(This is a post from 2008 which, for some reason, was saved in a file deep into my computer. When I came across it I barely remembered writing it, but it resonated with me. In fact, I feel just as I did when I wrote this though I haven't made any attempts to do anything about my longing to begin attending church. Because I spent decades in what ended up being a cult, I've been skittish about attending any kind of organized religious services.)
I miss attending church. I've no idea where that thought comes from, but its sudden wistfulness is worth noting. Usually when I find myself unaccountably yearning for something it's a sign that something is missing in my life.
Growing up, church attendance was a given. Because I learned to love it when I was still living under my dad's wing, I put up no fuss when my new stepdad insisted Mom take us each week. I barely blinked an eye at the oddity of worshipping on the seventh day of the week, instead of on Sunday as I'd been accustomed to. The thing is, I needed this: needed the peaceful atmosphere of the sanctuary as every head bowed in prayer; needed the hauntingly beautiful hymns (which contained within their melodies a wealth of theology.)
Sometimes I studied the frail wrinkled neck in the pew ahead of me, intrigued by the whiter than snow baby-fine hair escaping from a carefully skewered bun and oh! something constricted inside of me to think that I was studying the landscape of a dear old saint's neck. Perhaps this was an individual who had loved the Lord all of her days--just imagine! I couldn't even fathom walking an entire lifetime with God. What must that be like?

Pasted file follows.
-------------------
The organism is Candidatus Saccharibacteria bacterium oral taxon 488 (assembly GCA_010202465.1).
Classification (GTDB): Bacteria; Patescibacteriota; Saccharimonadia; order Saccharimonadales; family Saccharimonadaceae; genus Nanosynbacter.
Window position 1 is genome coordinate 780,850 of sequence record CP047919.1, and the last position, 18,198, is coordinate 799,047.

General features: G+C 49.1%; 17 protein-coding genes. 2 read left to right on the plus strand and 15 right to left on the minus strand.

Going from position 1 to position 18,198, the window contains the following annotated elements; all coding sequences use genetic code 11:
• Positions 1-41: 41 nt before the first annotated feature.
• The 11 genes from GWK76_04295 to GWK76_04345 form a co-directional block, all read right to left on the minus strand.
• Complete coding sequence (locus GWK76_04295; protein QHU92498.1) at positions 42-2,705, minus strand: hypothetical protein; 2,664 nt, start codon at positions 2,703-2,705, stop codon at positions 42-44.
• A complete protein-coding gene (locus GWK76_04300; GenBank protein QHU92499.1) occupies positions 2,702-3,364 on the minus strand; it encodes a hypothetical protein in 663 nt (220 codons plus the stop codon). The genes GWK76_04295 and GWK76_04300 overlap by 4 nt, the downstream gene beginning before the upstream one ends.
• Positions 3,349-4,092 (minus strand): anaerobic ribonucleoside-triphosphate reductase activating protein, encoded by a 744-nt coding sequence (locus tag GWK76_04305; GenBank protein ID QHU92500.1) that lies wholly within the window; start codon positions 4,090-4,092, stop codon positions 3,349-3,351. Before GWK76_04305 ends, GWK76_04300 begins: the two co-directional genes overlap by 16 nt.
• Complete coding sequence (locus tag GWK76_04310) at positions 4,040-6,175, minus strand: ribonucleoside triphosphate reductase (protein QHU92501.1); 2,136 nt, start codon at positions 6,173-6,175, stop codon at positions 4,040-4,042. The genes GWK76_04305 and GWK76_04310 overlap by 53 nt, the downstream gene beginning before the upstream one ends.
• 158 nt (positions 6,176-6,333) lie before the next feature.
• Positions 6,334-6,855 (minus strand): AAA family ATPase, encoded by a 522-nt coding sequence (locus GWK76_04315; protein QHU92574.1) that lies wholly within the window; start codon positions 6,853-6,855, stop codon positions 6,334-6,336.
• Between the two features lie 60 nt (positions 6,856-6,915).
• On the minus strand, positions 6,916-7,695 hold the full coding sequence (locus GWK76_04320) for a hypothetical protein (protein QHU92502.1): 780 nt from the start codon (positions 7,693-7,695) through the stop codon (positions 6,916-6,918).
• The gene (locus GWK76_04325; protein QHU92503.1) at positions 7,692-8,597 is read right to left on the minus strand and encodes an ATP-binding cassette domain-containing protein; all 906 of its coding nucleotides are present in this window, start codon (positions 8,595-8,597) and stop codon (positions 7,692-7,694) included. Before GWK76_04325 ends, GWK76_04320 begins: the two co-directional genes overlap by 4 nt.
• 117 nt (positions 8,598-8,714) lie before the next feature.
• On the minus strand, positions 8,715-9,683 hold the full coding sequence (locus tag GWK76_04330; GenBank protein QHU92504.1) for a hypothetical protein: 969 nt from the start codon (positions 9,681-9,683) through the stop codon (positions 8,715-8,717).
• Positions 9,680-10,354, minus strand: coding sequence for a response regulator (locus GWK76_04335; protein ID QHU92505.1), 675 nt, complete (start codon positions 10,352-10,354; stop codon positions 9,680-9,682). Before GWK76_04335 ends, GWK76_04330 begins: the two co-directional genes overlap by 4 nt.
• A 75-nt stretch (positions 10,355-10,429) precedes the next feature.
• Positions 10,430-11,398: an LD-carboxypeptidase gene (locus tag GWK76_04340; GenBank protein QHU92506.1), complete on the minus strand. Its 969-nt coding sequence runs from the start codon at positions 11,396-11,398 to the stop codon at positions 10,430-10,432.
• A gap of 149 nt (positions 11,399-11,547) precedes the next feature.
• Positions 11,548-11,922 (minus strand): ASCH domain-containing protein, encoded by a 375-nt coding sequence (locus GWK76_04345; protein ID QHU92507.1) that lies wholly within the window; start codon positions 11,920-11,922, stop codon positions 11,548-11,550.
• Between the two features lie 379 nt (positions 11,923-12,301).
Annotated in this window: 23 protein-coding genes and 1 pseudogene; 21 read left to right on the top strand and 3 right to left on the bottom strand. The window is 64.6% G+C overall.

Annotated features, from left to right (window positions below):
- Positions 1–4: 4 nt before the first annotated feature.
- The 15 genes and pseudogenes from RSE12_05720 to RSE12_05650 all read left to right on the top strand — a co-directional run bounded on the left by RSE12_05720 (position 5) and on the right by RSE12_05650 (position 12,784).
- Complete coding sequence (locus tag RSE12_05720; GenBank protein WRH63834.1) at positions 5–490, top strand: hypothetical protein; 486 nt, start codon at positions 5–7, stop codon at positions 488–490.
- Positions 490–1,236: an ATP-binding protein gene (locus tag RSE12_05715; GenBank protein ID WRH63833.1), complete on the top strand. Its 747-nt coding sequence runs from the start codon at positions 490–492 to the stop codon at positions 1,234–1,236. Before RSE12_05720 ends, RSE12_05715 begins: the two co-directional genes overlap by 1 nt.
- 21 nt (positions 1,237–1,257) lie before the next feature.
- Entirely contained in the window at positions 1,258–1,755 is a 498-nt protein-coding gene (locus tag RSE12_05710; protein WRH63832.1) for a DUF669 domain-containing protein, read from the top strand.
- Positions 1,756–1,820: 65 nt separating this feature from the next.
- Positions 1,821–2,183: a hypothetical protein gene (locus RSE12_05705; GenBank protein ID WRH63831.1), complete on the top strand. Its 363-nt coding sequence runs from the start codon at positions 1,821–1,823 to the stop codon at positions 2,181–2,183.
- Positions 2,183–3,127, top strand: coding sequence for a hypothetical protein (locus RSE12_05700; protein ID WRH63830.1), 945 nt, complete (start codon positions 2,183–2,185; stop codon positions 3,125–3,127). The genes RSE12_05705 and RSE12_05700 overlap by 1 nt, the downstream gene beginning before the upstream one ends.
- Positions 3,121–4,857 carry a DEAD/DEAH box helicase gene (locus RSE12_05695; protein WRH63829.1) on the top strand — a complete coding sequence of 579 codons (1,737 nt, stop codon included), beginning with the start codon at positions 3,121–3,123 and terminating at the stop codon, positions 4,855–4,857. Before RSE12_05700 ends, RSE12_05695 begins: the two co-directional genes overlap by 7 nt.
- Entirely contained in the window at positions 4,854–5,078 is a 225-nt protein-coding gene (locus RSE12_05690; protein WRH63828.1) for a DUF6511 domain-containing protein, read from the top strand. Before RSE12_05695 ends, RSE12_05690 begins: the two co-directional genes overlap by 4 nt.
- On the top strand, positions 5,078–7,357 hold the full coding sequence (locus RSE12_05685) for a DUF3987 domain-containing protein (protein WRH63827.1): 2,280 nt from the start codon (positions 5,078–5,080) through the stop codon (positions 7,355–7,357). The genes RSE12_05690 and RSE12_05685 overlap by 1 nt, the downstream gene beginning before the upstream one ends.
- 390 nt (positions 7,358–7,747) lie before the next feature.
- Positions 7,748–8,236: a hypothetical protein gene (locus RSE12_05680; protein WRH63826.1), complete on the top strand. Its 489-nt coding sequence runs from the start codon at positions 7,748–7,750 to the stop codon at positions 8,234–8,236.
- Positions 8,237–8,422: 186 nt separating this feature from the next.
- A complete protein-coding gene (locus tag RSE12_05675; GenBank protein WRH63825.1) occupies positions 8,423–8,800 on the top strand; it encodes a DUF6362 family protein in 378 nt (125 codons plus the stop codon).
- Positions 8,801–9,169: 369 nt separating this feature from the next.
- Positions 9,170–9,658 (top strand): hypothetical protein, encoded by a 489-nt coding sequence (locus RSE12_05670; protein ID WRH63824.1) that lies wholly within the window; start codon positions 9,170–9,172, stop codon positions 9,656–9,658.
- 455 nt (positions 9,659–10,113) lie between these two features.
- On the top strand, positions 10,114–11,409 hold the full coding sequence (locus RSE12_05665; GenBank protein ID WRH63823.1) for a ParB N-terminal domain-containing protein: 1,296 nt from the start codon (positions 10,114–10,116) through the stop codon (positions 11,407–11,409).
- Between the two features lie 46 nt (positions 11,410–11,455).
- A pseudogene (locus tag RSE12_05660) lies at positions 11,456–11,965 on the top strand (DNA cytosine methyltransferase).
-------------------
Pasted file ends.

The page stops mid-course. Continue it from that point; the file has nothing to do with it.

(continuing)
My hair will doubtless never be baby-fine, no matter how old I get, and I swear I'll never wear it in a bun. As I contemplate this growing desire to be within that old familiar atmosphere--on holy ground--I'm surprised to realize that my own walk with God is 50 years old. 50 years!
If someone were to ask me what it's like to walk with Him that long, I could only say it's like this. It's sorrow and grieving and (a sometimes aggravating) joy popping up at the most incongruous times. It's laughter and deep wistfulness, and begging prayers and prayers whispered hotly out of a devastating sense of shame. It's fumbling like the world's biggest stumble-bum while blurting out asinine words which are instantly regretted.
Grace and sin and glory and unholy hands touching me and sunsets so gorgeous they make my throat hurt, and cruelty so ugly it makes my whole body throb with shame and anger.
A constant sense of wanting something unnamable, and seeking it within the glass-stained confines of the building whose mysteries surely weren't meant for the likes of me--but still I braved my weekly entrance, certain that some word of Scripture would embrace me, even me, in ways that nothing else ever did, assuring me of my place in the Creator's master plan.
I miss attending church. Now that I have my car back I can go whenever I want to. The deliciousness of this realization washes over me, compels me to look up local churches on the Internet.
I will go, I will return back to what was once a weekly solace, a necessary solace for a redheaded stepchild who only wanted to be loved and valued.